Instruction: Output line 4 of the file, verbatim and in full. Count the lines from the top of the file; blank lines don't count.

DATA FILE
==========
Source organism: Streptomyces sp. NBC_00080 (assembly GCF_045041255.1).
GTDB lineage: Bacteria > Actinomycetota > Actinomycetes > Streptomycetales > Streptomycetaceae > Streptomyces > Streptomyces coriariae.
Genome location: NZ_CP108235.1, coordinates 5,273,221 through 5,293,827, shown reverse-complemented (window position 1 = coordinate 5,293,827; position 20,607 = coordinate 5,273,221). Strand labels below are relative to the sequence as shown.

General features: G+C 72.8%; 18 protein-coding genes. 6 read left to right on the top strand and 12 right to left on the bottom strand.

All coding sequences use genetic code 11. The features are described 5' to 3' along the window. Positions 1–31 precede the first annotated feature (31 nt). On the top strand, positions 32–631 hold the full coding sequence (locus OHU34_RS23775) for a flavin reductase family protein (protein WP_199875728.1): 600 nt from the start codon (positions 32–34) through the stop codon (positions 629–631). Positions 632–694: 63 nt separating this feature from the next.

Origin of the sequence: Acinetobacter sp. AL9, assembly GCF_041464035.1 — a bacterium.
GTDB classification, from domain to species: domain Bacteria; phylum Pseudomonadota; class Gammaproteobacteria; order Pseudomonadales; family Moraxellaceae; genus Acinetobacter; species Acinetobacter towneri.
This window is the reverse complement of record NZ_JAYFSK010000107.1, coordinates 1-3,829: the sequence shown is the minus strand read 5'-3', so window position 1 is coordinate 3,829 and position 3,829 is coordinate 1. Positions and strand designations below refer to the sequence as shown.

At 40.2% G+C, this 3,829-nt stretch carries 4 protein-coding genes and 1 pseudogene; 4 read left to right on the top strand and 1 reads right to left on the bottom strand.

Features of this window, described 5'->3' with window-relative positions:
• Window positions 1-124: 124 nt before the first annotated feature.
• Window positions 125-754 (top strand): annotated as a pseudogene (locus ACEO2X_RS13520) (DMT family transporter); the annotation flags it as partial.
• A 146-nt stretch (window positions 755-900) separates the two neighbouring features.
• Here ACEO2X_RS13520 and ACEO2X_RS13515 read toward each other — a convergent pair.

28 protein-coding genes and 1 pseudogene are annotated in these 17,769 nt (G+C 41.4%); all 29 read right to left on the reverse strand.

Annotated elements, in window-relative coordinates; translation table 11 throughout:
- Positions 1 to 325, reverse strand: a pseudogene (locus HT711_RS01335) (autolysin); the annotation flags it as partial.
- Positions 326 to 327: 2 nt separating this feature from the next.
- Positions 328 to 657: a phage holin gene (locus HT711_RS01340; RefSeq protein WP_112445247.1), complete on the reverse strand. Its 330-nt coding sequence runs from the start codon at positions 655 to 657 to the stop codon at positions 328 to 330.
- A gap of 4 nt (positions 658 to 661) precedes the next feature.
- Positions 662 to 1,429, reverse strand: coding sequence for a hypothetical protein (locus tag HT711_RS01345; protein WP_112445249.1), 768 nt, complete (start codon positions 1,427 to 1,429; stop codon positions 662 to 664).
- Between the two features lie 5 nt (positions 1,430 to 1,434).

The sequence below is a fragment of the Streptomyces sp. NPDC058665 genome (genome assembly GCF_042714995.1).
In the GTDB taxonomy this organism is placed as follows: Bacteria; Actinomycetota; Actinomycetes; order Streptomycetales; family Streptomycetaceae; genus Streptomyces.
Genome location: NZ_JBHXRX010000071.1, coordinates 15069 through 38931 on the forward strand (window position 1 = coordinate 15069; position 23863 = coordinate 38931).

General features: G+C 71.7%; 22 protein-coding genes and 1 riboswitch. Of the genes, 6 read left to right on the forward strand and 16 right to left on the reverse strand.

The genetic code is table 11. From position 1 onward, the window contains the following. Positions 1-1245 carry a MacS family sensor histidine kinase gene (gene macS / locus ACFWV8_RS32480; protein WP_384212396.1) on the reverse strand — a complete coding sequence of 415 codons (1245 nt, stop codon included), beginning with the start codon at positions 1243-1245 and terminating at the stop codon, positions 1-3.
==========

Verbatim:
General features: G+C 72.8%; 18 protein-coding genes. 6 read left to right on the top strand and 12 right to left on the bottom strand.